Set leadership goals for your new school year

Build your leadership skills this year for success in school and work.

Set leadership goals for your new school year

With a new school year beginning, now is a great time to set some goals! Your goals can be related to education, extracurricular activities, health, money or your skill set. Whatever your area of focus, Michigan State University Extension recommends using this time of year to be intentional about what you want to get out of your experiences. One area that many people don’t think about for setting goals is leadership, but increasing your skills in this area will help you be more attractive to future employers and scholarship committees.

Leadership skills include planning and organizing, public speaking, problem solving, conflict resolution, resiliency, decision making, responsible citizenship and communication skills. While all of these skills are important and many of them overlap in practice, it is helpful to focus on one or two in your goal setting. Which skills do you not feel as comfortable with? Challenge yourself to build skills in an area that does not come naturally to you.

Think about your résumé. Instead of focusing on past experiences, think about what you would like to have on there by the end of the school year. What would you like to be able to tell employers about yourself next spring when you are applying for summer jobs? What leadership experiences will help you build the skills you want to have? Your ideal résumé can be a checklist of goals!

Just like New Year’s resolutions, if school year goals are planned ahead of time, you are more likely to be successful. One strategy is to write down your goal as a SMART goal (Specific, Measurable, Attainable, Realistic, Time-Bound). This method helps you think through what it is you really want to achieve and put together a realistic plan to get there.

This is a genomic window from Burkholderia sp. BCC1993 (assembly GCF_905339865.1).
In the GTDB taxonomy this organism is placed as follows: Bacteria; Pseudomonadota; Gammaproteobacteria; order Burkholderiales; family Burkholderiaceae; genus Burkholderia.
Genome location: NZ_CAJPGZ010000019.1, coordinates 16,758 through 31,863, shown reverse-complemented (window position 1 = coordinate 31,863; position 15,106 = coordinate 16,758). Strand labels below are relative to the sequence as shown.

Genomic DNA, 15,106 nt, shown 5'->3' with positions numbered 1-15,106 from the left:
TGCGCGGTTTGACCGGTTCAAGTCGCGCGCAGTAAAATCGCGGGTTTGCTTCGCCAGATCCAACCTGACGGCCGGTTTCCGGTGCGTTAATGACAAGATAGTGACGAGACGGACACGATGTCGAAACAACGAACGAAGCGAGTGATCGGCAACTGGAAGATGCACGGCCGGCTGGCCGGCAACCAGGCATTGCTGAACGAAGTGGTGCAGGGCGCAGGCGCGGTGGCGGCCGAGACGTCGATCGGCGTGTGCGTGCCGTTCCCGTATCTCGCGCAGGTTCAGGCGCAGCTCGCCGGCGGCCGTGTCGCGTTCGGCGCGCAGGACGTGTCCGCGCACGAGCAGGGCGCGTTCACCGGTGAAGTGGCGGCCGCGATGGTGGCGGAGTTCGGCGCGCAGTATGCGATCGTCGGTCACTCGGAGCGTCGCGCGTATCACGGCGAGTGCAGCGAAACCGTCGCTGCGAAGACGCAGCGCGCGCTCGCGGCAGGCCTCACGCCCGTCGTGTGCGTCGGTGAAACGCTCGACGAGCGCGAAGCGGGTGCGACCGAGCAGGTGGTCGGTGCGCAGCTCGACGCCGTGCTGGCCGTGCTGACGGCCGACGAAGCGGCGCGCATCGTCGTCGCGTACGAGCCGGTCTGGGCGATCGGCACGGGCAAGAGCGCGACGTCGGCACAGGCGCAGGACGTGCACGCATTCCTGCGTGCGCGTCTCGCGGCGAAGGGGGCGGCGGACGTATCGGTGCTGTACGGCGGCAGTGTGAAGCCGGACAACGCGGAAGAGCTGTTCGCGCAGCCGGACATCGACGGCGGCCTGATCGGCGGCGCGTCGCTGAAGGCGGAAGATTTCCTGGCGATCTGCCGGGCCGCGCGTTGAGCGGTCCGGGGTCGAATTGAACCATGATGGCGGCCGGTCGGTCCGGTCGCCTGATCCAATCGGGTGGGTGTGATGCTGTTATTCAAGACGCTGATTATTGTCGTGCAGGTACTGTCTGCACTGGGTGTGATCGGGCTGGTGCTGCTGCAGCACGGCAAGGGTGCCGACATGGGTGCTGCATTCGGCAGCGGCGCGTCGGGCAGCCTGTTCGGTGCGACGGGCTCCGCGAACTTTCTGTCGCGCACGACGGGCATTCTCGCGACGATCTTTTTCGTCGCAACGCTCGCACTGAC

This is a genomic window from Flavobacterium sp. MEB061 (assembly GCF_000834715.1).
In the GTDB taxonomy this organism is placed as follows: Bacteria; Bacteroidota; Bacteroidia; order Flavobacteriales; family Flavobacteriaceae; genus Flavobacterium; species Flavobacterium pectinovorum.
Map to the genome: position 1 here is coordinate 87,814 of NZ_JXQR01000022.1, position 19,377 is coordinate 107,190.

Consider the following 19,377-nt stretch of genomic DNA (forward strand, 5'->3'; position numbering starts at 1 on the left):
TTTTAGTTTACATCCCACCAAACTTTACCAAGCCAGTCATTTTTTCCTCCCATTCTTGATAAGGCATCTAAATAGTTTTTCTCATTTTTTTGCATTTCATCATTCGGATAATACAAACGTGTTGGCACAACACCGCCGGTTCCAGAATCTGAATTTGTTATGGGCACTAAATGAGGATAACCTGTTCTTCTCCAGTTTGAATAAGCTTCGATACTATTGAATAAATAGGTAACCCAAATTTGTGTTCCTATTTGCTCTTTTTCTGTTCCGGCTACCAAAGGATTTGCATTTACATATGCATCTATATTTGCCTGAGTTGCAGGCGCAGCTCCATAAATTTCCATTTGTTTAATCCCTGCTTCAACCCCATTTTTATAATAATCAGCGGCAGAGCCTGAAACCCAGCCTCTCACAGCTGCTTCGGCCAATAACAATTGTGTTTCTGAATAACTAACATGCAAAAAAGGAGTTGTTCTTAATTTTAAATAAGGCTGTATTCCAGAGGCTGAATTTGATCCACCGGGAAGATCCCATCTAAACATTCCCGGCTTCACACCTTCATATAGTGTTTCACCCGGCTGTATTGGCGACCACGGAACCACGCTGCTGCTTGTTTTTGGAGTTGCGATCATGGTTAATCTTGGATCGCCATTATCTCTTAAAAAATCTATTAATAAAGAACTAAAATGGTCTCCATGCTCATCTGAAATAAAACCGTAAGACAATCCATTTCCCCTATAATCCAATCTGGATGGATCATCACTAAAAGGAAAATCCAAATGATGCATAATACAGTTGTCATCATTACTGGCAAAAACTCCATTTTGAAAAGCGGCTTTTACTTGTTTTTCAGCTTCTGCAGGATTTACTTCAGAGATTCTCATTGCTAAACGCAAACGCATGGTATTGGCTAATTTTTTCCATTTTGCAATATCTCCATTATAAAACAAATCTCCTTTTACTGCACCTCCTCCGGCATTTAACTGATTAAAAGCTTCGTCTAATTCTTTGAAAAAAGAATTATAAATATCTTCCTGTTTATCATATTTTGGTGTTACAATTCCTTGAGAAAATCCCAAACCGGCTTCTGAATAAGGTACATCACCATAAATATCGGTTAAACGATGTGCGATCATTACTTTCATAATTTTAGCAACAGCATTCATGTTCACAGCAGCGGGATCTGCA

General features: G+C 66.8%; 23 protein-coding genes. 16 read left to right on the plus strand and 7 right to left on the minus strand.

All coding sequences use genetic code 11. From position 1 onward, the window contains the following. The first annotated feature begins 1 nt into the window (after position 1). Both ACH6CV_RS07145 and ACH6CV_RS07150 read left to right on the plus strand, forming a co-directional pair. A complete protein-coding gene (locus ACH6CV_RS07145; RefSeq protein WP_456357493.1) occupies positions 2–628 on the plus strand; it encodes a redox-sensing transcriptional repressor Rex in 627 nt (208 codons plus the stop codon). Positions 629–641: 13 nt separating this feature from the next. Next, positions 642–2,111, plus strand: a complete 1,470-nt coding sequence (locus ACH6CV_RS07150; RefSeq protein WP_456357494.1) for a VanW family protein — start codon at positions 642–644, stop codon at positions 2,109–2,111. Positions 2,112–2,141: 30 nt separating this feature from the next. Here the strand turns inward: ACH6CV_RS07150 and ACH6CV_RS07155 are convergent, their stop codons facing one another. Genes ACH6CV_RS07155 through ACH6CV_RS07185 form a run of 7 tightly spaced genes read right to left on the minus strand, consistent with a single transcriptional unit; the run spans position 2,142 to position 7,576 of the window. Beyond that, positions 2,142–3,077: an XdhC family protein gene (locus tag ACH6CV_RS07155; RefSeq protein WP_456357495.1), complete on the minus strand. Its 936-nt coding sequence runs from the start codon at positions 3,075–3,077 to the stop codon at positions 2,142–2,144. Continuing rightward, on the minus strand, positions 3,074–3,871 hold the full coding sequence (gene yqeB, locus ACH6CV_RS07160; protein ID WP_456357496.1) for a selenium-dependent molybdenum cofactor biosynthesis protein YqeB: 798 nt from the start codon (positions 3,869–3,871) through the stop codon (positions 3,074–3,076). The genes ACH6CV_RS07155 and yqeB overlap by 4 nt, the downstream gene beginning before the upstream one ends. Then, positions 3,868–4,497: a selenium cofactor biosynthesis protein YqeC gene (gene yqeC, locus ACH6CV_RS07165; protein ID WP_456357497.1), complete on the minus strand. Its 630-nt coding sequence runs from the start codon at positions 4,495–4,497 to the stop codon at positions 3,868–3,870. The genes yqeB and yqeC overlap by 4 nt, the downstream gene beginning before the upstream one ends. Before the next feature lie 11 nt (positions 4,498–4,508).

Leadership opportunities are all around us, but not all of them have fancy titles. You may aspire to be student council president or treasurer of your 4-H club, and there are many things you will learn through those experiences. However, keep your eyes open for informal leadership opportunities, too! These could take the form of tutoring others, planning a community service event or speaking at a city council meeting about an issue you are passionate about. Taking the initiative to address a problem can lead to greater outcomes for you and your community!

Find new groups to join, such as service groups or 4-H clubs, where you can be part of positive change. Set some realistic leadership goals for this next year, and work towards getting the skills that will help you find success in school and work.

To learn about the positive impact of Michigan 4-H youth leadership, citizenship and service and global and cultural education programs, read our 2016 Impact Report: “Developing Civically Engaged Leaders.” Additional impact reports, highlighting even more ways Michigan State University Extension and Michigan 4-H have positively impacted individuals and communities in 2016, can be downloaded from the MSU Extension website.

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